Fair warning: These sentences may already be obsolete by the time you read them. It was difficult to keep up with all the news this week surrounding TikTok’s attempt to sell its US operations ahead of a Sept. 15 deadline laid down by the White House. Here’s the state of play as of this writing: Walmart has reportedly joined Microsoft on a joint bid, with an eye toward the app’s ecommerce applications, while Oracle, Sequoia and General Atlantic are said to be working on a competing offer, drawn more by TikTok’s data. The investors have reportedly balked at a $30 billion asking price. On Friday, TikTok denied a Bloomberg report that the UK’s Centricus Asset Management was teaming with would-be TikTok rival Triller on a third bid. And oh yeah: TikTok’s CEO Kevin Mayer stepped down after just three months on the job. 

3. Deals on wheels

Austin Russell was just 17 years old when he founded Luminar, reportedly dropping out of Stanford and using funding from a Thiel Fellowship to develop new light imaging detection and ranging tech for self-driving cars. For Russell, now 25, it’s looking like the right move: Luminar agreed this week to merge with a SPAC backed by The Gores Group, valuing the company at $3.4 billion. Another auto tech company, Chinese electric vehicle maker Xpeng, raised some $1.5 billion this week in an anticipated US IPO. 

4. Good optics

It has been several years now since Warby Parker emerged as a new retail darling, pioneering a new model that melds ecommerce with brick-and-mortar. But the eyewear company is still inspiring excitement among venture capitalists, reportedly bringing in $245 million in new funding this week at a $3 billion valuation, up from the $1.75 billion figure it attained in 2018, according to PitchBook data.

5. Diversity deals

A group of 10 venture firms took a concrete step toward increasing the industry’s diversity this week, pledging to include a new “diversity rider” in their term sheets that calls on the firms to “make every attempt” to include a check-writer from an underrepresented investor group on their deals. In the M&A space, City First Bank and Broadway Federal Bank agreed to merge, creating what’s believed to be the largest bank in the US led by Black executives, while China’s BlueCity, which operates the popular gay dating app Blued, bought lesbian dating platform creator Lesdo.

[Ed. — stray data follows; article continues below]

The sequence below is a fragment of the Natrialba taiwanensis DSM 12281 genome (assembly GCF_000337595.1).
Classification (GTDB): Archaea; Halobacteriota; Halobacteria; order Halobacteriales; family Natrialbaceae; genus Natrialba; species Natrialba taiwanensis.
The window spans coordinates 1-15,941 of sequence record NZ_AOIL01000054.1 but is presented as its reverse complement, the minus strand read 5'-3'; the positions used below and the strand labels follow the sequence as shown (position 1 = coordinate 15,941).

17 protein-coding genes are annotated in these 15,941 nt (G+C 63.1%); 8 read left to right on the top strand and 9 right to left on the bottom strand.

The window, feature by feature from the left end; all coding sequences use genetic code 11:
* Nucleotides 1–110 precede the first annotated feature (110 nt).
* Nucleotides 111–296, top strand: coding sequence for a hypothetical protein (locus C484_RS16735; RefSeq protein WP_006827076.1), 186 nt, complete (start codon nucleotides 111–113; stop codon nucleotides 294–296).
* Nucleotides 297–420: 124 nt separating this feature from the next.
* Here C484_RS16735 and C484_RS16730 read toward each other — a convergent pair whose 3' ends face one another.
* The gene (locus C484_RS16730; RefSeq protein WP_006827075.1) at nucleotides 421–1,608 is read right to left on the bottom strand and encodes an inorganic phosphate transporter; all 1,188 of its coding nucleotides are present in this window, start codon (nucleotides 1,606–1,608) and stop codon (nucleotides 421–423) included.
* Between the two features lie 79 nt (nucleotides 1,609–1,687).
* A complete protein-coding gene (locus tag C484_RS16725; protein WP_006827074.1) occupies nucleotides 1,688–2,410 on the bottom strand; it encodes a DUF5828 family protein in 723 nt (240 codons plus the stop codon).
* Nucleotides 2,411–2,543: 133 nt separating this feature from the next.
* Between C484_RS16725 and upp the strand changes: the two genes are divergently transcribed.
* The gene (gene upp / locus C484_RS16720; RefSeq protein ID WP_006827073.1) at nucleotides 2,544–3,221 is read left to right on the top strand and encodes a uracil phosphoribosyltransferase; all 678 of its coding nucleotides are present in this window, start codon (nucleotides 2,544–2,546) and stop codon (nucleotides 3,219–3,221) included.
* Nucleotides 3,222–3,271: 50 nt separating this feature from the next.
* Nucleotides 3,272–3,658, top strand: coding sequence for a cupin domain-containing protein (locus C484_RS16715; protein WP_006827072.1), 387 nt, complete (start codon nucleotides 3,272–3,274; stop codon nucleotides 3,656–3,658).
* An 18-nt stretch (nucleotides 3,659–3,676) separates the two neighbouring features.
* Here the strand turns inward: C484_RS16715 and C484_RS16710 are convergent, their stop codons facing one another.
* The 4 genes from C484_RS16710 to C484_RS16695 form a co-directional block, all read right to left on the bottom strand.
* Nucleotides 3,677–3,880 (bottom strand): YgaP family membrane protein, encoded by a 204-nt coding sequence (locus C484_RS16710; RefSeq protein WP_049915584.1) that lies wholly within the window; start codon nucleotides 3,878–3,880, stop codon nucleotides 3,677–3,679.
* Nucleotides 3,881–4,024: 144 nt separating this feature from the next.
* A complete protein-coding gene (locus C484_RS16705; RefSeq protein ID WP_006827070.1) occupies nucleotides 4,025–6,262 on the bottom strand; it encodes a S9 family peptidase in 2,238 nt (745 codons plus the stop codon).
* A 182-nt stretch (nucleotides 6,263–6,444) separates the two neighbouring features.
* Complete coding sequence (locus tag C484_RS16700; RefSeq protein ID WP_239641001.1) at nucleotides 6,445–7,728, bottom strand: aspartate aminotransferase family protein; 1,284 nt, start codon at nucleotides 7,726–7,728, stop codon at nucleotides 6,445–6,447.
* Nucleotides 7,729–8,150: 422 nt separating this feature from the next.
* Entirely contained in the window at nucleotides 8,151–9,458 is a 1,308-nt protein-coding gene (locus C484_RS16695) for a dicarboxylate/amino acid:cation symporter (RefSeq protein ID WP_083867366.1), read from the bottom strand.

6. SPAC of all trades

Desktop Metal joined Luminar in announcing a multibillion-dollar SPAC merger this week, as the 3D printing pioneer agreed to combine with a vehicle backed by media tycoon Leo Hindery in a deal that values Desktop Metal at about $2.5 billion. In other SPAC news, Bloomberg reported that private equity giant TPG is planning a pair of new blank-check companies that could combine to raise $700 million, adding to an already crowded market.

7. Ghosts of mega-deals past

In 2018, after well over a year of talks, Bain Capital at last sealed a deal to buy the memory chip unit of Toshiba for some $18 billion. It’s shaping up to be a quick turnaround: The unit, now known as Kioxia, filed for an IPO in Japan this week that could result in a reported $20 billion valuation. Another major buyout firm is also calling back to the past, with Blackstone leading a $300 million investment in Tricon Residential, a single- and multi-family rental home business. Last November, Blackstone cashed out of Invitation Homes, exiting a highly lucrative previous entry in the home-rental space. 

8. PPP to PIPE

Lindblad Expeditions, a travel company that arranges cruises to far-flung locales such as the Galápagos Islands and Antarctica, found itself at the center of an unexpected controversy this year. The headline of a Washington Post opinion piece written by CEO Sven-Olof Lindblad sums up the story: “My firm was attacked for taking a PPP loan, so we returned it. Now we face layoffs.” This week, the publicly traded company found an alternative source of capital, agreeing to sell $85 million in convertible shares to a group of at least five investors.

9. Delivery developments

Fresh off a new funding round that increased its valuation by 75%, Instacart could be in hot water. The attorney general of Washington, DC, filed a lawsuit against the grocery delivery company this week, accusing Instacart of deceptive service fees and tax avoidance. And since we started this column with unicorn IPOs, let’s end there, too: DoorDash is planning to conduct its public offering sometime in Q4, according to Bloomberg. 

Source: PitchBook